No 7-Eleven

Resisting Chain Stores and Corporate Control


7-Eleven Returns To Their Junk Food Roots

7-Eleven Junk FoodThis time last year 7-Eleven was trying to be the go-to place for healthy snacks. Looks like they gave up on that mission. At the recent 7-Eleven Franchise Owners Association of Chicagoland Trade Show, 7-Eleven wasted no time in hawking “jacked” Doritos, energy drinks and Pringles.

Snack Watch: 7-Eleven Franchisee Trade Show [CPS net]


7-Eleven’s Healthy Food Options

7-Eleven Bowery Slurpee LiteBreaking news in the East Village: 7-Eleven’s “healthy food options” have arrived at the Bowery 7-Eleven. What are they you ask? Salads? Vegetarian food? Vegan options? No. Lite Slurpees with goofy names like Slurpee Lite Sugar Free Sprite and Slurpee Fanta Oddball Orange. Lite Slurpees – much like Diet Doritos – are an oxymoron. Once again it’s nothing but junk food from 7-Eleven.

7-Eleven St. Marks PlaceMeanwhile, what’s this? Does 7-Eleven have a new import/export business? Kidding!

Noted [EV Grieve]
7-Eleven Kicks Off Summer With New Slurpee Lite Flavor [Convenience Store News]

Related

7-Eleven Shifts Focus to Healthier Food Options [NY Times]
7-Eleven Adds to Prepared Foods Menu [The Global Fruit]
Diabetes? There’s a 7-Eleven App for That! [No 7-Eleven]
7-Eleven’s Identity Crisis: Health Food Nuts or Junk Food Huts? [No 7-Eleven]


7-Eleven Opens 3,600-Sq.-Ft Junk Food Cave in Flatiron

7-Eleven 182 Fifth AvenueDNAinfo is reporting on yet another 7-Eleven opening, this time in the Flatiron district. The 3,600-Sq.-ft. 7-Eleven located at 182 Fifth Avenue sells – you guessed it – a lot of junk food and features a Slurpee station.

The first floor, which includes a sprawling coffee and Slurpee station, spans about 2,700 square feet, with the mezzanine floor made up of 900 square feet featuring seven tables with chairs.

Despite the size, the store’s offerings remain the same with hot dogs, pizza and empanadas, as well as a section for prepackaged cold sandwiches to take out.

Turnpike dining right on Fifth Avenue! Nothing is too good for us! So much for those healthy eating options Margaret Chabris.

7-Eleven Opens Two-Story, 3,600-Sq.-Ft. Superstore with Slurpee Station [DNA info]


Junk Food Extravaganza at 7-Eleven 171 Madison Ave

7-Eleven 171 Madison Avenue

Junk food! Junk food! Junk food!

7-Eleven spokesperson Margaret Chabris sure has some explaining to do!

For months Chabris has been talking about New York City’s “underserved”  neighborhoods and how she and her Texas-based 7-Eleven chains are going to bring healthier food options to NYC –  as if Manhattan is some third-world country in need of fresh food and drinking water. Walking past this 7-Eleven at 171 Madison Avenue today, we couldn’t help but notice the cornucopia of junk food being advertised in the window. Mini Tacos! Pizza! More Mini Tacos! More pizza! It’s almost as healthy looking as the 7-Eleven website and their nifty new junk food app!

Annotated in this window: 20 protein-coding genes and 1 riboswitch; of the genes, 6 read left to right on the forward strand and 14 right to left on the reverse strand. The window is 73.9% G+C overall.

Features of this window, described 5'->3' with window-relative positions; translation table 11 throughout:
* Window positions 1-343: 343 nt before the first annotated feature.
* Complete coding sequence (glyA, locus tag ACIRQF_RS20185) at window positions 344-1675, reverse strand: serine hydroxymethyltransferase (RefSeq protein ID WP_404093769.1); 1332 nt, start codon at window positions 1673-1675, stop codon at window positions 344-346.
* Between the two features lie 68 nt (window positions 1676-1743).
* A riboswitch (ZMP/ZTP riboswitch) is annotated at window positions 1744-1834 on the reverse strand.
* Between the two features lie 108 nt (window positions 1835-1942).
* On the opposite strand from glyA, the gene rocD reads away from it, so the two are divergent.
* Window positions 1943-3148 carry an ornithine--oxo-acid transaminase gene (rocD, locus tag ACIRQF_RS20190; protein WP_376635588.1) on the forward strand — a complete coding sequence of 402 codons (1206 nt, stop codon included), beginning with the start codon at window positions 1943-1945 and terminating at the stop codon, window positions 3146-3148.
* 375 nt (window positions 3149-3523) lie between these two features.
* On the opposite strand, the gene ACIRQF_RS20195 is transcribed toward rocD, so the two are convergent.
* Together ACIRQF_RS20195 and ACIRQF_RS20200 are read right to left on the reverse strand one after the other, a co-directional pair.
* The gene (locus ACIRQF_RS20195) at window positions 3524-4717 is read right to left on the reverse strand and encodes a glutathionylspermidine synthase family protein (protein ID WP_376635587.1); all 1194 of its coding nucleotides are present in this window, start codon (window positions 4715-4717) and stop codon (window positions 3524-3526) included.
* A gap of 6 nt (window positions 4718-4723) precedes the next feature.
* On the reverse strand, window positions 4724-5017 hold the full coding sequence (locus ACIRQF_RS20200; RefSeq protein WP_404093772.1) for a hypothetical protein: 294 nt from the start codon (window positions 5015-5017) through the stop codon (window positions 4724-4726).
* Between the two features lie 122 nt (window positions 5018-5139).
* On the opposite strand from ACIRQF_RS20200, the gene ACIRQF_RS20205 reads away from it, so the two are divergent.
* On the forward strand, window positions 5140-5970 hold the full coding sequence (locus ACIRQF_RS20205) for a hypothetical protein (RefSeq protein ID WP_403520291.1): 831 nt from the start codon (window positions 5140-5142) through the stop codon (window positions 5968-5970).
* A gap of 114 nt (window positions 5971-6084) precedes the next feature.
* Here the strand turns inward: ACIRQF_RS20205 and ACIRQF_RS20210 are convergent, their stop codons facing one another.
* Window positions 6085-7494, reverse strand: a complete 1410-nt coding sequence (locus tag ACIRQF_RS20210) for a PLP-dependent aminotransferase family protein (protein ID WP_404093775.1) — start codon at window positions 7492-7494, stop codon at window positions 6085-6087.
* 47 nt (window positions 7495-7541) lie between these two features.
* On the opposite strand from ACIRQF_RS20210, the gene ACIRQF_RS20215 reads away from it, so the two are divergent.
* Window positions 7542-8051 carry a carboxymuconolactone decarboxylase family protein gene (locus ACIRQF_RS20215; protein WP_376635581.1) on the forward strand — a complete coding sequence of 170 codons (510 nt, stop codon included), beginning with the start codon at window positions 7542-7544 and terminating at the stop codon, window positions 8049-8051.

To be fair, there’s nothing wrong with pizza or tacos. But as 7-Eleven plans an additional 100 locations for Manhattan, the reason for the invasion, they claim, is New York City is “underserved” and they are bringing healthy eating options to us. Is there any neighborhood in Manhattan currently facing a pizza shortage? Is pizza considered healthy? So far the only thing 7-Eleven has done is push out local business and create a crime-friendly corner of urban blight. The corporate talk and the reality of what’s taking place doesn’t add up.


7-Eleven’s Identity Crisis: Health Food Nuts or Junk Food Huts?

As 7-Eleven bulldoze their way into New York City, their PR machine is hard at work trying to reinvent the Texas-based cigarette/gas/beer chain as some type of healthy eating oasis for our “underserved” neighborhoods. No small feat considering 7-Eleven is synonymous with KFC bucket-sized sodas, perpetually rotating hot dogs and mashed potatoes served from a vending machine.

But what they tell the press and what they market through their website, social media accounts and that awful junk food app are two completely different things.

7-Eleven - Website full of junk foodOn the 7-Eleven website, a majority of the products featured are unhealthy to say the least: sugary energy drinks, Mountain Dew soda and unidentifiable fried things.

7-Eleven - Facebook page full of junk foodThe 7-Eleven Facebook page isn’t much better. Of the 15 items shown, only 2 of them – water and fruit – are healthy.

Twitter feed full of junk foodIf you’re looking to slip into a sugar coma, look no further than the 7-Eleven Twitter account. Wash down a pile of greasy mini-tacos and a candy bar with a bucket of Big Gulp! SO healthy!

7-Eleven - App full of junk foodAnd let’s not forget their GPS junk food locator app!

Of course local bodegas carry some of these items as well but they don’t use junk food and sugar as their main marketing message the way 7-Eleven does. In a time when childhood obesity – and adult obesity for that matter – is on the rise, do we really need 7-Eleven’s junk food shacks on every corner? Don’t our neighborhoods deserve better?